1. Not cohorting your ROAS

In essence, user acquisition is about the cost of acquiring a customer and the lifetime value of revenue returns, otherwise known as ROAS. When measuring ROAS, it’s important to do so through a cohort window to ensure you’re comparing the performance apples for apples. This allows a clear view before making a decision. The frequency of continual optimisations made to campaigns and improvements to the apps themselves can mean the effects of these changes go unnoticed. This interference needs to be removed to reveal a clear picture of what’s worth investing more in. Otherwise you run the risk of optimising to a source that looks like it has a high ROAS but find it doesn’t’ correlate to the revenue from that cohorted cost. 

2. Not setting a consistent attribution window

All the data in the world won’t help you grow your mobile app business unless you know how to interpret and optimise it. Understanding the user journey, and how long it takes for certain actions to take place is vital for optimising your campaigns accordingly. The time it takes for a user to make a purchase varies massively between verticals. Gaming apps have a far higher conversion rate – whereas for other verticals – it can take users longer to commit to a purchase. What’s important is finding a consistent way to correlate early user behaviour with long-term metrics.

Let’s take, for example, restaurant booking app Velocity. We began by optimising towards cohorts, which showed the gap between a user downloading the app and making a first time booking was, on average, 30 days. This made it an impossible event to optimise towards. We therefore identified a metric within 3 days that correlated with bookings made after 30 days. A total of 60 behaviours were taken into account to produce a predictive conversion rate. Optimising to predictive metrics meant enabled Velocity to reduce CPAs by 72% in 3 months.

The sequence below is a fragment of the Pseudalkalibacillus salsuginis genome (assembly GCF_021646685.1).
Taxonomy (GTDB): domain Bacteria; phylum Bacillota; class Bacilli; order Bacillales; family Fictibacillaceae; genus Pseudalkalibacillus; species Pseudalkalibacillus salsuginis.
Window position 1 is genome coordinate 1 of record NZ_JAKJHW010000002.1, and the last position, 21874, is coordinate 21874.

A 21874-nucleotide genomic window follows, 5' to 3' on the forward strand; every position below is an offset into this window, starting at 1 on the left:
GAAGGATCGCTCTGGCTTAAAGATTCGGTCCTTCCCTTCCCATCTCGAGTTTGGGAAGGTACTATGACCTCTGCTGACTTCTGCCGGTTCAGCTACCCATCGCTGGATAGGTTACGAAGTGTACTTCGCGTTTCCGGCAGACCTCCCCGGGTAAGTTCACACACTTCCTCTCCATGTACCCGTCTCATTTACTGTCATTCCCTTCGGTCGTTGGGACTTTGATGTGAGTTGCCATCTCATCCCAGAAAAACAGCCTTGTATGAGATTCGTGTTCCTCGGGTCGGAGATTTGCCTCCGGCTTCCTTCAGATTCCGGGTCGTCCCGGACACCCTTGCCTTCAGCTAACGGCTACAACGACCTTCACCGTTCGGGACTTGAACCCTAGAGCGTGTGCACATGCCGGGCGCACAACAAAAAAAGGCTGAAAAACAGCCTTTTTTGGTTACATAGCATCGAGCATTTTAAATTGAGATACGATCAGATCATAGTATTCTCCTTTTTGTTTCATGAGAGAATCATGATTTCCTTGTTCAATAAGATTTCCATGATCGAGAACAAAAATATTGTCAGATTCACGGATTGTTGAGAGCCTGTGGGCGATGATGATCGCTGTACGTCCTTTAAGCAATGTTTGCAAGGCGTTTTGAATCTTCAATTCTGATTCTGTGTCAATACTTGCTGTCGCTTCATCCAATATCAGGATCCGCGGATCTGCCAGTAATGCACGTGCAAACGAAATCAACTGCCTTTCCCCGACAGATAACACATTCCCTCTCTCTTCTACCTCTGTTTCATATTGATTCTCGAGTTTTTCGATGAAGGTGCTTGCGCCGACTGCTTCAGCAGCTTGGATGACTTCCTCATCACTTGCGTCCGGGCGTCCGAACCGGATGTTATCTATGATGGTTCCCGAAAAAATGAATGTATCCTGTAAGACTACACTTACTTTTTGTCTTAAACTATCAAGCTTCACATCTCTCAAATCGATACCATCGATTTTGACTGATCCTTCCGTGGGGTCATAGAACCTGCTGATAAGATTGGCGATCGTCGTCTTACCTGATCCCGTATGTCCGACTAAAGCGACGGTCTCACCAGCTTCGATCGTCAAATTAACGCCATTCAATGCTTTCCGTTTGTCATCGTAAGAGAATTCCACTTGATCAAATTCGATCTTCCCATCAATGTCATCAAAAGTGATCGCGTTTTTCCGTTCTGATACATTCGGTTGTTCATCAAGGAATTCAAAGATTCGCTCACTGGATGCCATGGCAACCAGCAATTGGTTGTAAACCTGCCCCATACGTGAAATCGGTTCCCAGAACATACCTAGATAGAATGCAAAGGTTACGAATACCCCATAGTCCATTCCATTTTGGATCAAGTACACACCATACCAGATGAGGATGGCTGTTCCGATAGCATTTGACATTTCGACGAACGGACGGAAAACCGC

3. Not monitoring the frequency that your ads were shown to the same user

We’ve all been there – releasing a sigh of frustration after seeing the same ad for the umpteenth time. This is known as ad fatigue. Put simply, it’s the condition that results after consumers become tired from seeing the same ads. The danger is, users may grow resentful not only of the ad, but of the company behind that ad. With it’s measurable, negative impact on campaign performance, ad fatigue can’t be ignored. It may sound obvious, but make sure you are monitoring the average frequency that people saw your campaign’s ads. You can also avoid fatigue by varying your ad formats, and frequently optimising them according to the results obtained by viewers.

4. Ignoring LTV

Customer LTV is one of the most powerful metrics app marketers can implement. In its simplest form, LTV is the projected revenue that a customer will generate during their lifetime. It tells you how much a new user is worth and how much you ought to be paying to acquire that user. LTV, therefore, should drive your app marketing budget. If done well, LTV is a way of maintaining a sustainable stream of revenue. When executed poorly, it can lead to higher CPAs, increasing budgets for stagnant growth and an increasing churn rate.

5. Not measuring conversion rate from impression

The conversion rate from impressions vs your bid ultimately dictates your CPM. And when it comes to volume CPM is king. To accelerate reach cost-effectively, brands need to recognise this and optimise for it. To understand how well your creative is doing, always look at conversion rate from impression to see how well your audience is engaging with your ad.  Creative testing plays a big part in this, and you’ll need to A/B test to get the most out of it.

6. Not diversifying your mobile media mix

As you scale up your app, it becomes more important to diversify your mobile media mix. There are so many ad networks and platforms for user acquisition in the mobile landscape. If you put all your eggs in one basket, you are missing out on potential opportunities. Diversifying your media mix helps you to keep your CPI down while allowing you to test various sources. Running campaigns with only one network can lead to saturating that network with the same ads, and subsequently, the conversion rate will gradually decline. What’s more, varying your acquisition channels is also a good way to reach more users. However, juggling multiple campaigns across various networks can cause headaches when it comes to building spend reports. Luckily, there’s an App(sumer) for that…